Create a free Diverse: Issues In Higher Education account to continue reading

Enrolling In Hip-Hop 101 
Increasingly, institutions are turning to the musical genre to grab students’ attention.
By Marlon A. Walker

After all the students make their way into the lecture hall, the professor slips the audio CD into the stereo system. Sounds of “U.N.I.T.Y.” by Queen Latifah emote through the lecture hall. Class has just begun.

Colleges and universities across the country have turned to hip-hop to educate the masses. Many say it’s the newest way to get the younger generation to learn: by talking their language. Others say hip-hop as an academic discipline allows for the teaching of the genre’s beginnings without getting sidetracked by its current negative connotations.

“Part of it is to get folks to go back to the early hip-hop,” says Yumy Odom, director of Temple University’s Pan-African Studies Community Education Program. “They’re too caught up in the images that have
been co-opted.”

More than 85 hip-hop courses were being taught in American universities during the 2005-2006 academic year, according to a census conducted by the Hip Hop Archive, which was recently moved to Stanford University.

“Hip-hop has reached well beyond its urban roots to diverse national dimensions and has been an integral part of American culture for almost 30 years,” says Dr. Brent D. Glass, director of the National Museum of American History, which recently announced the development of a comprehensive exhibit on hip-hop culture.

At Temple, the hip-hop course is advertised as a way to share in the appreciation of what the music form is all about. “Do you love hip-hop? Do you hate hip-hop frauds?” the ad begins.

“Hip-Hop 101” is just one of 85 courses in the Pan-African program’s curriculum, Odom says. He talks about a time when hip-hop fueled a good way of life. Today, Odom says, artists have one main
goal — to make money. And the music they create to achieve that goal is not good for the community.

“Once it becomes moneymaking and superficial, it loses its purpose,” Odom says. “Everybody is not being shot at. Everybody is not prostituting or pimping folks. But you’d think that’s how people lived based on the lyrics.”

Although hip-hop was born in the Bronx, its influence — and the courses dedicated to it — have spread across the country. A class at San Francisco State University teaches students about the origins of
hip-hop. Another course at the University of California, Berkeley examines the history of the culture and its relevance to today’s music. In Fairfax, Va., a course at George Mason University’s New Century College looks at hip-hop and its impact on society.

North Carolina Central University is putting a twist on its use of the genre to influence the current generation of students. While the class, “Hip Hop in Context,” is providing education on the genre and its history, the overall goal of the university’s initiative is to grab students’ attention.

“Hip-hop is the music genre that most of our students are attuned to,” says Kawachi A. Clemons, coordinator of NCCU’s music industry program and the man in charge of the new Hip Hop Initiative. “The whole goal for our initiative is to reach them on the affective level. Basically, we want to reach them where they are.”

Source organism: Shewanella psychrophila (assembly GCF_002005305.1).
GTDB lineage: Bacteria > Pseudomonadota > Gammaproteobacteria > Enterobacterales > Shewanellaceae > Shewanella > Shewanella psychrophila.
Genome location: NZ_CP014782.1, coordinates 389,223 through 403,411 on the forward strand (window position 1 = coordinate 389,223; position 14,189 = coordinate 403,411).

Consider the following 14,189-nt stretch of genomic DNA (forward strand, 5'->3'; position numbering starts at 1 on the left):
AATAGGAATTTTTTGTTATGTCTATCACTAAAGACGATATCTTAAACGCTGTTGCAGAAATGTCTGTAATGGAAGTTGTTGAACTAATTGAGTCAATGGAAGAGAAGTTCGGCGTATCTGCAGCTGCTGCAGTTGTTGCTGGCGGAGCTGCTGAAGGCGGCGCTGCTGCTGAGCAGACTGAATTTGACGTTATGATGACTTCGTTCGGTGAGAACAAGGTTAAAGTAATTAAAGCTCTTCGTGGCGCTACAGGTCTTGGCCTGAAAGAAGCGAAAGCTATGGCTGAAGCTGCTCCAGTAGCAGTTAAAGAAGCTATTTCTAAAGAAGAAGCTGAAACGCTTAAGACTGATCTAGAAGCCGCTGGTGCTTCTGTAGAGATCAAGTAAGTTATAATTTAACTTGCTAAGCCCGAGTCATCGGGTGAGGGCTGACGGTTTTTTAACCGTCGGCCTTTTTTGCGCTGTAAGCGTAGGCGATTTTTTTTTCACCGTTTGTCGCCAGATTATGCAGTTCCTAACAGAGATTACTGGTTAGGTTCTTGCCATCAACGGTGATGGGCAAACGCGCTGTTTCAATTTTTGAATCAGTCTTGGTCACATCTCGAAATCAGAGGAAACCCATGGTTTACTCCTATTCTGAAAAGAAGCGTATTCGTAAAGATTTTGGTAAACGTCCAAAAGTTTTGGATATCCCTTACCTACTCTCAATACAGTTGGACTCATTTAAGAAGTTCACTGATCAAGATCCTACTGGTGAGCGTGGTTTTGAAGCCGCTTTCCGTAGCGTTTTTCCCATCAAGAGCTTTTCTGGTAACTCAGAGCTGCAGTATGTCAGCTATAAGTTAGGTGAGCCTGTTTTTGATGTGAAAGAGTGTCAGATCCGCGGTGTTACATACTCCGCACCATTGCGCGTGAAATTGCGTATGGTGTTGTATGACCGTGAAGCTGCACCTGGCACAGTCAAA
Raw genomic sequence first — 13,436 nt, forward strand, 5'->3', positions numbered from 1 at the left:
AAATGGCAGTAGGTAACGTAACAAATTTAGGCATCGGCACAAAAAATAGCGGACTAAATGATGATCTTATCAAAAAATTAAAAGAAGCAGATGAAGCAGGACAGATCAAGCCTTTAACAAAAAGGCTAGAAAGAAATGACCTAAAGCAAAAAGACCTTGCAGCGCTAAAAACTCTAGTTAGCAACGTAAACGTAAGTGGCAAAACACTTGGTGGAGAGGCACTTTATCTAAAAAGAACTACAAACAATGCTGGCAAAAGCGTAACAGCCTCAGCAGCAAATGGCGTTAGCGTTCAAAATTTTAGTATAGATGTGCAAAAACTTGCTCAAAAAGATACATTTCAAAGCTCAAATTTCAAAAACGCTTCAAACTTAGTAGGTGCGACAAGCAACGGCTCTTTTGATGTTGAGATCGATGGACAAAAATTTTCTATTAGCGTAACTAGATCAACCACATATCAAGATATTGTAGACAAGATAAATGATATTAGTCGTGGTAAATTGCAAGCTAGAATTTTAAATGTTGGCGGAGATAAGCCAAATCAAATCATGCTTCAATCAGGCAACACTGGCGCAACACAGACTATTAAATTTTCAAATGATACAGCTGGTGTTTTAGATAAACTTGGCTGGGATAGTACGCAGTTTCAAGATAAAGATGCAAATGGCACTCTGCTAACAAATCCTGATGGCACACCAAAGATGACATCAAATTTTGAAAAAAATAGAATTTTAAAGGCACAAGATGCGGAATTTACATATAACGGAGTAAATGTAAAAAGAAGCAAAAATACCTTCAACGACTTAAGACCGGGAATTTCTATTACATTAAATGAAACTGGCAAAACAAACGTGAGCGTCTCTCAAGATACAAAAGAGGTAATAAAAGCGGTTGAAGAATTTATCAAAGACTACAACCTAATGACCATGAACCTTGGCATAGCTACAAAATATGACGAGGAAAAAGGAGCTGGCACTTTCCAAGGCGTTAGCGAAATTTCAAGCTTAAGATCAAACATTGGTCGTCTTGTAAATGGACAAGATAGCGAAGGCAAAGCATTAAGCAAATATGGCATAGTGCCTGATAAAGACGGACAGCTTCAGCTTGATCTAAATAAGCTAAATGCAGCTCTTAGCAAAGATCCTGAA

It doesn’t hurt that one of the teachers is 9th Wonder, a producer and a member of the hip-hop group Little Brother. The other instructor is Christopher “Play” Martin, a member of one of hip-hop’s most popular duos, Kid ‘N Play. 9th Wonder, whose real name is Patrick Douthit, says he wants to use his name recognition to help others while he can.

“It puts me in a place where people will listen to me, and I want to use that for good,” says Douthit, a graduate of NCCU. “So many rappers use that for bad.”

While their attention is focused on the music, Clemons says students will be exposed to other useful skills that will help them in any path they choose to take.

“We’re using hip-hop to draw the students in,” he says. “But when they get here, by being participants in these interdisciplinary discussions, they’re acquiring the tools necessary to go into the world upon graduation. It almost takes a culturally responsive pedagogical approach that favors the student-centered model, where the student is seen as the learner and dispenser of acquired knowledge.

“It’s bridging the gap between theory and practice.”

Odom says it’s time for students to realize some of the images they’re being force-fed are not what hip-hop’s originators intended.

“If you look at what’s been done to Mary J. Blige and Lil’ Kim, they’ve been transformed into White women,” Odom says. “What it is … is Black women in White face; a Eurostreamed image. It’s like making a caricature. Their interest is in getting some jewelry.”

Odom says the class hopes to dispel that image by drawing from the genre’s roots. Its importance can be realized by simply looking around and observing those around you, he says.

“Hip-hop is ongoing history. It’s a part of American history,” Odom continues. “You can barely watch a newscast where somebody is not using hip-hop lingo that they think is cool. It’s impacted the world. You can go to Japan and find people trying to mimic [the genre].

“And that includes the superficial part that has been co-opted by the industry.”

© Copyright 2005 by

A New Track: Fostering Diversity and Equity in Athletics
American sport has always served as a platform for resistance and has been measured and critiqued by how it responds in critical moments of racial and social crises.
Read More
A New Track: Fostering Diversity and Equity in Athletics